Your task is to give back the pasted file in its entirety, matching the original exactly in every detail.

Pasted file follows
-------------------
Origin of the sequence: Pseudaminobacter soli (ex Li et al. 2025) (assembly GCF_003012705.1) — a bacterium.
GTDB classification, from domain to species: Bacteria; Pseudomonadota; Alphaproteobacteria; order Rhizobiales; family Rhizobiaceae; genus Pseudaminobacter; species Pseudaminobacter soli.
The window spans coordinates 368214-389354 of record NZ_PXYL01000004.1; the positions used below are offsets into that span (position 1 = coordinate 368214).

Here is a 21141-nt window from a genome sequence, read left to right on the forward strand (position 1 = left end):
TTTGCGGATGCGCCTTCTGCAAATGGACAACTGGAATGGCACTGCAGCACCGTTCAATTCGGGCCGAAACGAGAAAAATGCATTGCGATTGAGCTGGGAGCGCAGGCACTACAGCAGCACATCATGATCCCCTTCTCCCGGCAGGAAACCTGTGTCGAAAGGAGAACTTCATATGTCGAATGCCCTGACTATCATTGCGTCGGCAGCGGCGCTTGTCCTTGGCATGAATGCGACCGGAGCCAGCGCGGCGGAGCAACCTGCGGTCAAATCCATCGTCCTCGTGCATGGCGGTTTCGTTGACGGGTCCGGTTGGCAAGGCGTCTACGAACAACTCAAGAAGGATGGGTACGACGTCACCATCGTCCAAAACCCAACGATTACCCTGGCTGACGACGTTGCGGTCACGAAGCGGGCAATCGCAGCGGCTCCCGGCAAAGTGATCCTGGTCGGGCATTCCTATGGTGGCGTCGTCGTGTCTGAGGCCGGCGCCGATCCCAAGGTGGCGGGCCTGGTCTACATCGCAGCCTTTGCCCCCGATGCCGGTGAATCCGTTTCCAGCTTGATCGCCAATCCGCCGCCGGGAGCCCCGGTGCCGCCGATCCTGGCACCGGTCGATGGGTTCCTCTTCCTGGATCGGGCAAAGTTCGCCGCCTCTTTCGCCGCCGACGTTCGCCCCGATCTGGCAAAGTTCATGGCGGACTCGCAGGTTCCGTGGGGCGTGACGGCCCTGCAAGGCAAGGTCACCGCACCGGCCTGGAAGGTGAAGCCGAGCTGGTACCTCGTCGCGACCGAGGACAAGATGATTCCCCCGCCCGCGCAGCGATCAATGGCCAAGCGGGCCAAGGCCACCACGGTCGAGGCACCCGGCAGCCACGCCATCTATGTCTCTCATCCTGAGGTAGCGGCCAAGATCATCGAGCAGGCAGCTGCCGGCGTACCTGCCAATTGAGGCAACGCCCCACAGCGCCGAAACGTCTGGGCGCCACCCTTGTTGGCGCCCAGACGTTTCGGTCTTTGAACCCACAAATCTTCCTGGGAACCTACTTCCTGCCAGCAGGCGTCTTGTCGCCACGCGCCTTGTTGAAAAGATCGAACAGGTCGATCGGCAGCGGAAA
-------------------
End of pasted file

Origin of the sequence: Pseudaminobacter soli (ex Li et al. 2025) (assembly GCF_003012705.1) — a bacterium.
GTDB classification, from domain to species: Bacteria; Pseudomonadota; Alphaproteobacteria; order Rhizobiales; family Rhizobiaceae; genus Pseudaminobacter; species Pseudaminobacter soli.
The window spans coordinates 368214-389354 of record NZ_PXYL01000004.1; the positions used below are offsets into that span (position 1 = coordinate 368214).

Here is a 21141-nt window from a genome sequence, read left to right on the forward strand (position 1 = left end):
TTTGCGGATGCGCCTTCTGCAAATGGACAACTGGAATGGCACTGCAGCACCGTTCAATTCGGGCCGAAACGAGAAAAATGCATTGCGATTGAGCTGGGAGCGCAGGCACTACAGCAGCACATCATGATCCCCTTCTCCCGGCAGGAAACCTGTGTCGAAAGGAGAACTTCATATGTCGAATGCCCTGACTATCATTGCGTCGGCAGCGGCGCTTGTCCTTGGCATGAATGCGACCGGAGCCAGCGCGGCGGAGCAACCTGCGGTCAAATCCATCGTCCTCGTGCATGGCGGTTTCGTTGACGGGTCCGGTTGGCAAGGCGTCTACGAACAACTCAAGAAGGATGGGTACGACGTCACCATCGTCCAAAACCCAACGATTACCCTGGCTGACGACGTTGCGGTCACGAAGCGGGCAATCGCAGCGGCTCCCGGCAAAGTGATCCTGGTCGGGCATTCCTATGGTGGCGTCGTCGTGTCTGAGGCCGGCGCCGATCCCAAGGTGGCGGGCCTGGTCTACATCGCAGCCTTTGCCCCCGATGCCGGTGAATCCGTTTCCAGCTTGATCGCCAATCCGCCGCCGGGAGCCCCGGTGCCGCCGATCCTGGCACCGGTCGATGGGTTCCTCTTCCTGGATCGGGCAAAGTTCGCCGCCTCTTTCGCCGCCGACGTTCGCCCCGATCTGGCAAAGTTCATGGCGGACTCGCAGGTTCCGTGGGGCGTGACGGCCCTGCAAGGCAAGGTCACCGCACCGGCCTGGAAGGTGAAGCCGAGCTGGTACCTCGTCGCGACCGAGGACAAGATGATTCCCCCGCCCGCGCAGCGATCAATGGCCAAGCGGGCCAAGGCCACCACGGTCGAGGCACCCGGCAGCCACGCCATCTATGTCTCTCATCCTGAGGTAGCGGCCAAGATCATCGAGCAGGCAGCTGCCGGCGTACCTGCCAATTGAGGCAACGCCCCACAGCGCCGAAACGTCTGGGCGCCACCCTTGTTGGCGCCCAGACGTTTCGGTCTTTGAACCCACAAATCTTCCTGGGAACCTACTTCCTGCCAGCAGGCGTCTTGTCGCCACGCGCCTTGTTGAAAAGATCGAACAGGTCGATCGGCAGCGGAAA